Reasons behind this project
As other power systems, the European grid experiences a massive RES development, bringing up many new challenges for system operation. One of such challenges is the massive penetration of Power Electronic (PE) converters (e.g. PV & wind generation units, batteries & chargers, HVDC connections, statcoms, etc.) on a large scale as they may cause instable system operation (resonance) or harmonic waves that can interfere and/or damage the neighbouring equipment.
Where a few, local (a plant) and rather simple situations had to be analysed in the past, the risk is growing exponentially, as more devices connect, as they are more diverse, as they are closer one to another. Grid regulations are all the more demanding that complex situations can actually not be addressed. And, as a consequence, strong mitigation measures are integrated in every piece of equipment, at a significant additional cost… without preventing all undesired interactions.
The development of a mathematical framework capable of simulating all components in AC-DC system for system stability assessment studies becomes crucial, in order to complement present tools, and eventually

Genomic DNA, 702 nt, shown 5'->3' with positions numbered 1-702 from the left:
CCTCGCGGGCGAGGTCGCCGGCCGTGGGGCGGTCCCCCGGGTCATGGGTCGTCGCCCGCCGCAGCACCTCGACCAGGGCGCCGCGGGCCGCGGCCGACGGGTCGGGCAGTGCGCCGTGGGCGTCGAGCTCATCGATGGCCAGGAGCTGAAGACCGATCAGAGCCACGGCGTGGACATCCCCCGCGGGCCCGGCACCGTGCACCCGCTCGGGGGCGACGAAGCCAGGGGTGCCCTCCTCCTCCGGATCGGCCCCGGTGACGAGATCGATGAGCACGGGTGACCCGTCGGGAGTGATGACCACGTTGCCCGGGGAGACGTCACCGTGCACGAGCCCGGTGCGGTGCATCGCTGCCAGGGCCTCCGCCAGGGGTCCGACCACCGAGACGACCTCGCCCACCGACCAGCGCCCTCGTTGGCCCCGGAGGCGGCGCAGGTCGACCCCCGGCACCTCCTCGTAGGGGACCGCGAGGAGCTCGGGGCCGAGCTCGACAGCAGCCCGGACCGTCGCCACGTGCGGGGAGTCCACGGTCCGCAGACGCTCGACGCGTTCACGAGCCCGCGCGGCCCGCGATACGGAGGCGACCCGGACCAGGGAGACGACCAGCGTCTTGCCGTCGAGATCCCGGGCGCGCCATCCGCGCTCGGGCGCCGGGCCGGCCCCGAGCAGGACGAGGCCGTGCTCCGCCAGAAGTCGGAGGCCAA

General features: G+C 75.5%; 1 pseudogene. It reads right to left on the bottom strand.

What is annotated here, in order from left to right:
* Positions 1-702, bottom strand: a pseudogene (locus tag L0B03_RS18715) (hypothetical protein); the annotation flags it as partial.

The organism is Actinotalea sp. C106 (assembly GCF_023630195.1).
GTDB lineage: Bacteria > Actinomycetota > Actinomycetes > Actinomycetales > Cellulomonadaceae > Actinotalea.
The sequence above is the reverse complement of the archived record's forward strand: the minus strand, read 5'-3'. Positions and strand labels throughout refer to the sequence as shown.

- (i) ease the performance of stability assessment studies;
- (ii) analyse complex situations;
- (iii) refine mitigation measures; and
- (iv) lower overall equipment costs.
Harmony (“HARMONic stabilitY assessment of PE-penetrated power systems”) shall develop such a framework, with the following lines of research actions, all opensource:
- Develop an accurate mathematical description of the dynamical behavior of every power system component (CIM/CGMES & Modelica).
- Derive harmonic & dynamic phasor (DP) models.
- Develop methodologies to detect instable operating scenarios and undesired harmonic behaviour.
+ beyond research works:
- Develop methodologies to devise mitigation measures to face instability problems.
- Populate the COLib opensource platform, with the developed models and typical stability test cases.
- Foster a living opensource project and community, of users and developers and bridge it with the existing, related opensource projects (e.g. Dynawo).
Harmony is a common project, undertaken by TU Delft, TenneT and Uni. Ljubljana.